As far as the PLB vs SPOT, anything that gives the SAR a location is ok by my book. We are having more rescues with the SPOT locator recently. I carry one myself and would encourage anyone who spends alot of time in the backcountry to carry one or the other. My friends can log on to my shared site and watch my hike in real time. During the search in July, my daughter was watching our search. Four hours to Red Tanks Pass, 5 minutes back. What a joy it was when the helo picked us up and gave us that ride back in the 100 degree plus temps. She got a kick out of that.
adios

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Re: Successful Search & Rescue Missions with happy endings

Post by hikin_jim » Mon Feb 28, 2011 5:04 pm

sardude wrote:Yeah HJ, I will try and be more explicit with ooppssiieess.
:lol: I think you should copyright that word. Any info much appreciated.

Seems to me that a lot of folks get into trouble due to navigation mistakes. Yeah, doing something dumb and getting injured is a good way to get to know your local SAR, but still a fair number are people making bad nav decisions and then getting caught out overnight, lost, etc. Were I to put in a plug for hikers, prospectors, etc. it's get to know your way around a map. Good map reading can stop a problem before it starts.

HJ

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Re: Successful Search & Rescue Missions with happy endings

Post by Jim Hatt » Mon Feb 28, 2011 5:10 pm

sardude wrote:
Missing prospectors are a different story. The Supes are approximately 250 square miles of bad country. Generally they will not be looking for "stuff" on the trails. That leaves basically the whole world to be searched.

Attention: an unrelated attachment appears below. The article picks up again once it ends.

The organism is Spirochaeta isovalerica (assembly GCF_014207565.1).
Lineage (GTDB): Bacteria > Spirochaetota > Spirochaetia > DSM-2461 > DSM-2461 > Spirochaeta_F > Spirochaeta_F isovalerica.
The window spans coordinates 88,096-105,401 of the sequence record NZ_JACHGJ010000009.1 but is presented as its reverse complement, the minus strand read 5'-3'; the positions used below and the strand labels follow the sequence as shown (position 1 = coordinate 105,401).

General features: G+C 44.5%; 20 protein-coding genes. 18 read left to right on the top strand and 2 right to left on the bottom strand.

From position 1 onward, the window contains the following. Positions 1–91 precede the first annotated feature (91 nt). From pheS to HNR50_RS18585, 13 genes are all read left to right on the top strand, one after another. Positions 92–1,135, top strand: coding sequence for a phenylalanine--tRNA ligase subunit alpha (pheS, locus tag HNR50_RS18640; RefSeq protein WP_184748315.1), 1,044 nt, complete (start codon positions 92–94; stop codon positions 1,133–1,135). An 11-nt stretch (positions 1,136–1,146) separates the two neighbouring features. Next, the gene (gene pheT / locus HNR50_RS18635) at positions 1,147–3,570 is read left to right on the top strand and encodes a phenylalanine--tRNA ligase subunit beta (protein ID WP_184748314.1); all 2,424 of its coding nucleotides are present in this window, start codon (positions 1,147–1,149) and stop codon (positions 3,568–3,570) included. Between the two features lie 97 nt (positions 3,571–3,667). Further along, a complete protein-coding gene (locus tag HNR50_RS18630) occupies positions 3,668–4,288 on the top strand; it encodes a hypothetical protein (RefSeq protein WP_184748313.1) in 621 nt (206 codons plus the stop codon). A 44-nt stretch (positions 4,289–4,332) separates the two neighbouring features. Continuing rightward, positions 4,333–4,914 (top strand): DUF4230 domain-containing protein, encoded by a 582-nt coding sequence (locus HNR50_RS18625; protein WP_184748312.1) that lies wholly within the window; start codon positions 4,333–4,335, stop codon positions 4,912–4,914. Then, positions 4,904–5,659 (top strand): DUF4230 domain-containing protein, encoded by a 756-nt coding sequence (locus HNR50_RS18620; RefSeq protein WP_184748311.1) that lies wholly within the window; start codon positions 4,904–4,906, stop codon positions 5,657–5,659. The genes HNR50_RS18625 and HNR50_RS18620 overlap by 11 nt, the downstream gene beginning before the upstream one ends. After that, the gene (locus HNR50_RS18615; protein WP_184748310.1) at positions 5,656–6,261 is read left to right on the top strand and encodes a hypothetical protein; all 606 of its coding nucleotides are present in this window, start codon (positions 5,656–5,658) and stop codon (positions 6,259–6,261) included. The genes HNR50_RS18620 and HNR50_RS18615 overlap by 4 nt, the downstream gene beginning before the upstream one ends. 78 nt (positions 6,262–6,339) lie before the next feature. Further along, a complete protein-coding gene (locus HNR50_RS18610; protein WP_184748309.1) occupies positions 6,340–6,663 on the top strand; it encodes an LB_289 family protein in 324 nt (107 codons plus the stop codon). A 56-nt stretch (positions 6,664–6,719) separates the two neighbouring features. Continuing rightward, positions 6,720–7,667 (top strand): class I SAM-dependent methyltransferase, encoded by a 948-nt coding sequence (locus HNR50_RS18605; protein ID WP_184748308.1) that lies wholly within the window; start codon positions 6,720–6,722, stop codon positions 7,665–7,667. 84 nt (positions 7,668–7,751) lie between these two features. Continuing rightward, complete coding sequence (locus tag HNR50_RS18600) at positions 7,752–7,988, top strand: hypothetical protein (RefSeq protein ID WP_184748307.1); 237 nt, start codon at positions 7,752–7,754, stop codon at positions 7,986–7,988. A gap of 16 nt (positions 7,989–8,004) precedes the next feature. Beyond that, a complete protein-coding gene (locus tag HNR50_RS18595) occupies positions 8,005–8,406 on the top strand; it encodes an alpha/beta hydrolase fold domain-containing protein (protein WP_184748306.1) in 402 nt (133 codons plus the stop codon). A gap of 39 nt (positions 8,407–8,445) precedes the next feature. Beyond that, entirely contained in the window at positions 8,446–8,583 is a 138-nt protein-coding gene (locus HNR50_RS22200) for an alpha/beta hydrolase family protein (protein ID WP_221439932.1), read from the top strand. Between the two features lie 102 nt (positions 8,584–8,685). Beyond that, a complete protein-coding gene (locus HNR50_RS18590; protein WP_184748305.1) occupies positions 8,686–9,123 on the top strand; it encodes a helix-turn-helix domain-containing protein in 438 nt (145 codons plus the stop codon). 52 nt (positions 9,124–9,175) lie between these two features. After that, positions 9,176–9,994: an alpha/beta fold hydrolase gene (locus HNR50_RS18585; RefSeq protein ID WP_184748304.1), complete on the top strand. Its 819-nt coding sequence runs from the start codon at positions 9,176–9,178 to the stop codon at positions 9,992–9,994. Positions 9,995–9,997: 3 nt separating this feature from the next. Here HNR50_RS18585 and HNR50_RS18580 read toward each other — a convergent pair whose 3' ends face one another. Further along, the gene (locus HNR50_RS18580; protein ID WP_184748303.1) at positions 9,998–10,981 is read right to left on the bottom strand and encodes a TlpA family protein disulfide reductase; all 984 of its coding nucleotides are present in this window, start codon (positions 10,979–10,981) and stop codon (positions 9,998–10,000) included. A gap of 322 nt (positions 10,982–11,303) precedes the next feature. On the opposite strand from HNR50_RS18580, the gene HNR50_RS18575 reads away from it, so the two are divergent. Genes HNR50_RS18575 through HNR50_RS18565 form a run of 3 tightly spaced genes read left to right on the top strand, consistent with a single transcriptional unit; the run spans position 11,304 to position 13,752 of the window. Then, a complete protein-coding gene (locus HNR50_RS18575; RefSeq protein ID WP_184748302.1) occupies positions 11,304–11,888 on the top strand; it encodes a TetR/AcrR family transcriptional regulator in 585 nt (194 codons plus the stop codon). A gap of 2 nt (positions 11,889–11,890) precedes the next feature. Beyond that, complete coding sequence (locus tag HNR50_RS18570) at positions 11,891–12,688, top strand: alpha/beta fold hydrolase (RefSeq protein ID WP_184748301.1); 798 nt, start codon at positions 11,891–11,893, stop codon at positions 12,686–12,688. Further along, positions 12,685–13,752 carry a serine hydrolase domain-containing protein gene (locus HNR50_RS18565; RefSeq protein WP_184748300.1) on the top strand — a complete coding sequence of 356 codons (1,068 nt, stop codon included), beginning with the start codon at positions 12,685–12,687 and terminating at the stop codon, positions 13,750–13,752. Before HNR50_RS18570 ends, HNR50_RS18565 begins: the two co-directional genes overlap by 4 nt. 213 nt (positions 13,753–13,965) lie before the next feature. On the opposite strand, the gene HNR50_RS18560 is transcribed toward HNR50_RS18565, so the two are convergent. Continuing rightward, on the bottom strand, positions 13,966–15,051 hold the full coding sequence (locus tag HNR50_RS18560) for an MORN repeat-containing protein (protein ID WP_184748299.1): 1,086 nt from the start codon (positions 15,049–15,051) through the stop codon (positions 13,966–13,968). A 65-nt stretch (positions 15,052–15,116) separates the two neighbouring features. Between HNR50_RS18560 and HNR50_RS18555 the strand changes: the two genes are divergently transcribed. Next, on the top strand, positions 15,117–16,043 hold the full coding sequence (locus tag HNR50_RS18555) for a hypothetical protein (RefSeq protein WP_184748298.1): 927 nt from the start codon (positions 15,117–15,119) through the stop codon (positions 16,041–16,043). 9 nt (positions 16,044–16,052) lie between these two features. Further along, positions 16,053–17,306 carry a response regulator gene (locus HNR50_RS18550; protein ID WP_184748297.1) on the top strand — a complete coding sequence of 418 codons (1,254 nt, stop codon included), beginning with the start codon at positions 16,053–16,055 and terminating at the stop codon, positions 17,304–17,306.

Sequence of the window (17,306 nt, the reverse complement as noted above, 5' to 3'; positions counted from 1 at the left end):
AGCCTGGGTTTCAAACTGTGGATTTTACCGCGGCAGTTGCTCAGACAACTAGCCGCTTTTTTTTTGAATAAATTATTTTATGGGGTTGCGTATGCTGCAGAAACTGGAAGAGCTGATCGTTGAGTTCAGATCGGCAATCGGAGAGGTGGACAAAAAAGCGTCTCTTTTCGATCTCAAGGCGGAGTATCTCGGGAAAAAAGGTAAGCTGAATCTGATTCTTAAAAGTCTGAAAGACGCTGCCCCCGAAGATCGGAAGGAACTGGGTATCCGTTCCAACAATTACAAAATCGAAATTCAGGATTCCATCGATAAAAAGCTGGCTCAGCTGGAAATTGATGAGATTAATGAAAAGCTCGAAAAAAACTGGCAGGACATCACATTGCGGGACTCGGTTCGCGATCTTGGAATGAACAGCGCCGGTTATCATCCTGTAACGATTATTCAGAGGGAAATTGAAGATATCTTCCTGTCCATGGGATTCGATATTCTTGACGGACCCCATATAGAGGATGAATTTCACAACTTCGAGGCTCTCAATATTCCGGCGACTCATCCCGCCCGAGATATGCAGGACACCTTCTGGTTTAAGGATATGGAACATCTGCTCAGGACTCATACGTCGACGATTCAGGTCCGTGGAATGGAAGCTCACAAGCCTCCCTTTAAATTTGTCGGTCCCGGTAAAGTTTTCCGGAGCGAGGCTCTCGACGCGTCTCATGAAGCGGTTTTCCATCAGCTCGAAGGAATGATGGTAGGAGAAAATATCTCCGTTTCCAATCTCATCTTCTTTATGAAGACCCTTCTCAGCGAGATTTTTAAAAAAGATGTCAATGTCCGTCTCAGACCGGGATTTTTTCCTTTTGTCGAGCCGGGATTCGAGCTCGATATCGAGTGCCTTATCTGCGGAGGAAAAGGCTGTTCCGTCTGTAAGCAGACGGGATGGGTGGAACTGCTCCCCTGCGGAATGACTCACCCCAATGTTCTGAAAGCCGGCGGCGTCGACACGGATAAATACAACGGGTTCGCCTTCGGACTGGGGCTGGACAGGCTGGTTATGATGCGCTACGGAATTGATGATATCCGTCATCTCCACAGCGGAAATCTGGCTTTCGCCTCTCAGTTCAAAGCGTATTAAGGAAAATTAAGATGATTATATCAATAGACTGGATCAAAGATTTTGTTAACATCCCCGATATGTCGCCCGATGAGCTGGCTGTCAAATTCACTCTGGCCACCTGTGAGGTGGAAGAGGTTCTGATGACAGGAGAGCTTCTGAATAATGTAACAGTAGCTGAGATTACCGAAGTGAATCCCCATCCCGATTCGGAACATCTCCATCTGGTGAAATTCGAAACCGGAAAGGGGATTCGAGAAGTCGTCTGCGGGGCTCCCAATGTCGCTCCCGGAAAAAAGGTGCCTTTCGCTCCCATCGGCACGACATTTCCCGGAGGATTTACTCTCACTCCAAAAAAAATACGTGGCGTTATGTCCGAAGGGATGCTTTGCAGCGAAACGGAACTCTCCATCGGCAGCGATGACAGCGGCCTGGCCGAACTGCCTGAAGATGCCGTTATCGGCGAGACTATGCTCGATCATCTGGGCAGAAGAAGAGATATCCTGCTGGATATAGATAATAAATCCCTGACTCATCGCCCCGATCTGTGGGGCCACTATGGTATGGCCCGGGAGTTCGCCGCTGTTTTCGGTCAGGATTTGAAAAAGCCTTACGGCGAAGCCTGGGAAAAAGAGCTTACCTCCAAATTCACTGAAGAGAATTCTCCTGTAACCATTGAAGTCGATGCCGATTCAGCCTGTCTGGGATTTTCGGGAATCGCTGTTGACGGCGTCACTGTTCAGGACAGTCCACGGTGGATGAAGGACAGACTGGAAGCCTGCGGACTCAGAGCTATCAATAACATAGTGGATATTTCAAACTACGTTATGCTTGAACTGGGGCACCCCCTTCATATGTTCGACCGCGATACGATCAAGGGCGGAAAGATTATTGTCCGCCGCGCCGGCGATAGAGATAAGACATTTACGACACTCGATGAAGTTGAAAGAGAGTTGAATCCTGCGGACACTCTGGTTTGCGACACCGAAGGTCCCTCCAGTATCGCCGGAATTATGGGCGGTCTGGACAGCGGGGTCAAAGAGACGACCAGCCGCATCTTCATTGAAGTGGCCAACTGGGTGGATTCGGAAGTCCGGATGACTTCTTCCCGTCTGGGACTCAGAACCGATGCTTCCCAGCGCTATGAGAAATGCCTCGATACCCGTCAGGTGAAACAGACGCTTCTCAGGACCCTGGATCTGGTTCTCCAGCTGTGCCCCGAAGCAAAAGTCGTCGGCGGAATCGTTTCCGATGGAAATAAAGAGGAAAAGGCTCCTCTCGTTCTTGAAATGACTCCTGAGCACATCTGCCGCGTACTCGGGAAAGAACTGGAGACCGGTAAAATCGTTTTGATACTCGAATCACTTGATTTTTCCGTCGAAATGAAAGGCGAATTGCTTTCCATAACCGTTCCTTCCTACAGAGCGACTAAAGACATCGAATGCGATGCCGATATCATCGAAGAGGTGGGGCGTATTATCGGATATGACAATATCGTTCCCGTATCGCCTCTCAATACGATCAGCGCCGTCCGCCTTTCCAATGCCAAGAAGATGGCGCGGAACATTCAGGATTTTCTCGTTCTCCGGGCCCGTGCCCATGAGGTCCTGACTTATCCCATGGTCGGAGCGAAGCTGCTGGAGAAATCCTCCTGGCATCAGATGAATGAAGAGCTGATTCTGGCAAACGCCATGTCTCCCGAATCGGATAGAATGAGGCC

10-4 on that SARdude,

No mountain is too high, and no valley is too deep, for us "Gold Rush Guys"... :mrgreen:

If there is a clue or a map. that seems to even remotely fit an area. We just have to see it up close!

;)

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Re: Successful Search & Rescue Missions with happy endings

Post by GeorgeW » Mon Feb 28, 2011 7:23 pm

Too true Jim. I sometimes think I have hiking ADD. I'll be on a hike and look to one side and think, "That looks interesting". Every time I do a hike, I see 3-4 more things or places I want to check out. Sometimes on the way to check out something I'll get distracted by something else. I guess that's where a spot would be handy. I do let my wife know where I'm heading but sometimes I may get a bit off course. ;)

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Re: Successful Search & Rescue Missions with happy endings

Post by sardude » Wed Mar 09, 2011 6:14 am

And the season begins to heat up, temperature and rescues. Next week is Spring Break locally, always a "fun" time for SAR.
3-4-11 Callout 1630 Peralta TH. Teams dispatched. Upon arrival, Deputy saw AJFD was on scene and conducting ops. SAR call cancelled 1715.

3-6-11 Callout 1430 Treasure Loop in Lost Dutchman State Park. Female with lower leg injury. Teams dispatched. 4 teams hiked in and a 5th went in with the deputy on an ATV. Patient packaged, carried to ATV, and transported to TH. Subject was 60 yr. old+ from Germany with a possible lower leg fracture. Transported by ambulance to hospital. Teams out of field at 1730.

3-6-11 1735 Siphon Draw injury to lower leg. As teams were leaving parking lot a second call came in. Teams moved to Old Siphon Draw TH and team 1 went in with the deputy on ATV. They ran into subject being transported out on ATV by Park ranger. Patient refused treatment and left with group. Team out of field again at 1815.

3-7-11 Team put on standby at 0430. 4 overdue hikers from Peralta TH. Group went in rock hunting and decided to hike out to First Water. Hiked til 1:00am and decided to stop somewhere NW of Weavers Needle. They had a GPS but it was "new" and they had not figured it out yet. Ranger found them at first light and they made it out. Teams off standby at 0830.